Category: Namibi, 2015

Arrival in Namibia

Tuesday, April 21.  We had drinks and something to eat at the modern and comfortable Intercontinental Hotel, a quick walk from the airport, with Nevada, Kathy and Erika last evening.  Went up to bed early, but neitherCarol nor I slept very well, but at least had a long rest.

After breakfast at the hotel, our Santa Fe (Nevada is based in Santa Fe) travel agent, Jean Zunkel, arranged for us to be met by a fellow named Freedom, who showed us from our hotel across to the airport and got us checked in.  Actually, Freedom was to have met us at the Joburg airport yesterday, but did not, demonstrating to us, metaphorically, the long and arduous path to finding freedom.

Carol and I have become great buddies with Jean, who is helping us on three other future trips.  So, if you’re looking for a super-responsive and experienced travel agent with a sense of humor, consider this a shout out to Jean (  Jean is also responsible for the excellent itinerary descriptions that I’m going to steal liberally from in this blog.

Our 9:30 flight for Windhoek’s International Hosea Kutako Airport, 40 km outside of Windhoek was a short (especially after yesterday’s travel) two hours.  On arrival, we are picked up by one of our guides, Stuart, and transferred to the lovely Galton House Guesthouse, with a short city tour of Windhoek en route. Those of us in the group occupy the entire guest house.  For lunch, they make the six of us who are there a very nice chicken salad.  In addition to Erika and Kathy, there’s Jeff a retired doctor, originally from South Africa, but now living in Santa Barbara, California, and Bob, a urologist who lives in Gainesville, Florida.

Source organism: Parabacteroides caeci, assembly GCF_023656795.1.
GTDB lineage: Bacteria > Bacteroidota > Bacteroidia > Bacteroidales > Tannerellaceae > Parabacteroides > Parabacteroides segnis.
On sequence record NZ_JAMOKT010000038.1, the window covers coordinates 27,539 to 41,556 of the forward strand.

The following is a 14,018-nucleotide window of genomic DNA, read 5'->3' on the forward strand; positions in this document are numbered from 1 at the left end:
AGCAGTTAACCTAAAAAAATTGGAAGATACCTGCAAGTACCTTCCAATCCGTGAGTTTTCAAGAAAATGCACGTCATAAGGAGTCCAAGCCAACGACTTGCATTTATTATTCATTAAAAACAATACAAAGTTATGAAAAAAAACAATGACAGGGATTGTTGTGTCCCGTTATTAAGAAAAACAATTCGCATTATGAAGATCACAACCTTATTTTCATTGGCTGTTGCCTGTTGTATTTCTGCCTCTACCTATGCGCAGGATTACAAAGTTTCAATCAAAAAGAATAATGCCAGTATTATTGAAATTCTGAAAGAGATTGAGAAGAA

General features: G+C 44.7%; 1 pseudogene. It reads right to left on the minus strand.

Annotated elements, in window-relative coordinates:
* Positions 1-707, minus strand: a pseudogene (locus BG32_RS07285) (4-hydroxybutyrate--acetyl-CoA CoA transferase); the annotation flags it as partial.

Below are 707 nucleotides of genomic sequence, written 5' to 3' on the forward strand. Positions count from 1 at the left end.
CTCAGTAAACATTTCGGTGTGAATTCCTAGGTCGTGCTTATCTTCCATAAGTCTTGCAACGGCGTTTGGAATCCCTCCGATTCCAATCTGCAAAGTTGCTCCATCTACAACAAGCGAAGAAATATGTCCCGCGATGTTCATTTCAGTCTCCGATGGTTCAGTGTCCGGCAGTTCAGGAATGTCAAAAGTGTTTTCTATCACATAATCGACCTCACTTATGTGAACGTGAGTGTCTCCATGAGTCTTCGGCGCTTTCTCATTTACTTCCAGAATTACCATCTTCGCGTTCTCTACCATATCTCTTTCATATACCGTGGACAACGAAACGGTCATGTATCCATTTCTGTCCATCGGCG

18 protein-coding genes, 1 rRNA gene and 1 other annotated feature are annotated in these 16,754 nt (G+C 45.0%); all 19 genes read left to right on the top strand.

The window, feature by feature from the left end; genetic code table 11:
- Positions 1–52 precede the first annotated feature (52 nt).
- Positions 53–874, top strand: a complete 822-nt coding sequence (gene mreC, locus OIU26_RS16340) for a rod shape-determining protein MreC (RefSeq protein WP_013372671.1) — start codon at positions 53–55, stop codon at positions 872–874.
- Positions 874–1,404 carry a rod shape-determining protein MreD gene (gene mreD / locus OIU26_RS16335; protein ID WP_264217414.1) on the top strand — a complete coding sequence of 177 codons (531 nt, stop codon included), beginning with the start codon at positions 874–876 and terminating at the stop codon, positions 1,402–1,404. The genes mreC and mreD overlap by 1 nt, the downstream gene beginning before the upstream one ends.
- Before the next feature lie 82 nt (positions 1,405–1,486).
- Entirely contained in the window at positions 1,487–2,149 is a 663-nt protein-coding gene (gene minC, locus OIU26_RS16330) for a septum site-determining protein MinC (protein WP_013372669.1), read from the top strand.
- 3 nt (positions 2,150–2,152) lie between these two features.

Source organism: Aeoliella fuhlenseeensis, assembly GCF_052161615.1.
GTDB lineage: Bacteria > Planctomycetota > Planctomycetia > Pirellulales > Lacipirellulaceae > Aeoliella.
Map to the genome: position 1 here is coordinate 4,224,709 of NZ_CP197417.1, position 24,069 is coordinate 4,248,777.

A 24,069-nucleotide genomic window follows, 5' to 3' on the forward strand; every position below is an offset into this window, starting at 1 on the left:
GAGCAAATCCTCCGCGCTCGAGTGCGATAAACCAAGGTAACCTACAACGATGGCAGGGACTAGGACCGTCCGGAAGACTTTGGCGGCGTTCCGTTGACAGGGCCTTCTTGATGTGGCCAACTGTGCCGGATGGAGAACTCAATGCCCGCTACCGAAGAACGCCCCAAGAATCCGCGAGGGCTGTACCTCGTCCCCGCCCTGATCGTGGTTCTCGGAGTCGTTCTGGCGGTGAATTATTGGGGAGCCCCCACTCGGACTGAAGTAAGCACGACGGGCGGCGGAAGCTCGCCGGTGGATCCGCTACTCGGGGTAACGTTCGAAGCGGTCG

Windhoek, Namibia’s capital and largest city (300,000) nestles among rolling hills, bounded by the Eros Mountains to the east, the Auas Mountains to the south and the Khomas Hochland in the west. It is a meeting place between Africa and Europe, the modern and the old. In the capital’s main streets, well-preserved German colonial buildings are in sharp contrast with modern architectural styles, while Herero women in their traditional Victorian dresses mingle with executives dressed in the latest fashions.

We have a very relaxed day at the gust house, since there does not appear to be much to see in Windhoek.  We try to get back on schedule by napping a bit.

We meet for a debriefing by Terry, our main guide, who spreads a map of Namibia on a table and traces our trip for us, telling us briefly about each spot we’ll visit.  By a happy coincidence, Terry is an avid birder and bird photographer.  The trip all sounds incredible, and makes us even more excited about what we’re about to experience. Namibia is twice the size of California, but has a population of only two million people.  Terry tells us that the risks of malaria are extremely small, so Erika and I both jump on the chance to stop taking it, since it upsets our stomachs.  Carol has not yet decided what she’ll do.

After the debriefing we move to dinner, now joined by Nevada and our other two travel companions, Melissa, from San Francisco, and Dayton, a doctor, also from the San Francisco area, with whom I travelled to Guizhou a few years ago with Nevada.  It seems a most genial group, and dinner is a lot of fun.  We drink  the two bottles of wine that Freedom gave us to apologize for not being at the Joburg airport to greet us, which we dub “Freedom Wine”.

On the interior flights in Namibia, we are strictly limited on type (no hard luggage or wheels) and weight, about 44 pounds.  So, after dinner, I repack, so as to take only enough for the next couple days, leaving my heavy Nikon in a small case with wheels and most of my other things in a large duffle, which will be brought up to us by truck in a couple days.  

We retire early, excited about the real beginning of our trip tomorrow.  Expect photographs.

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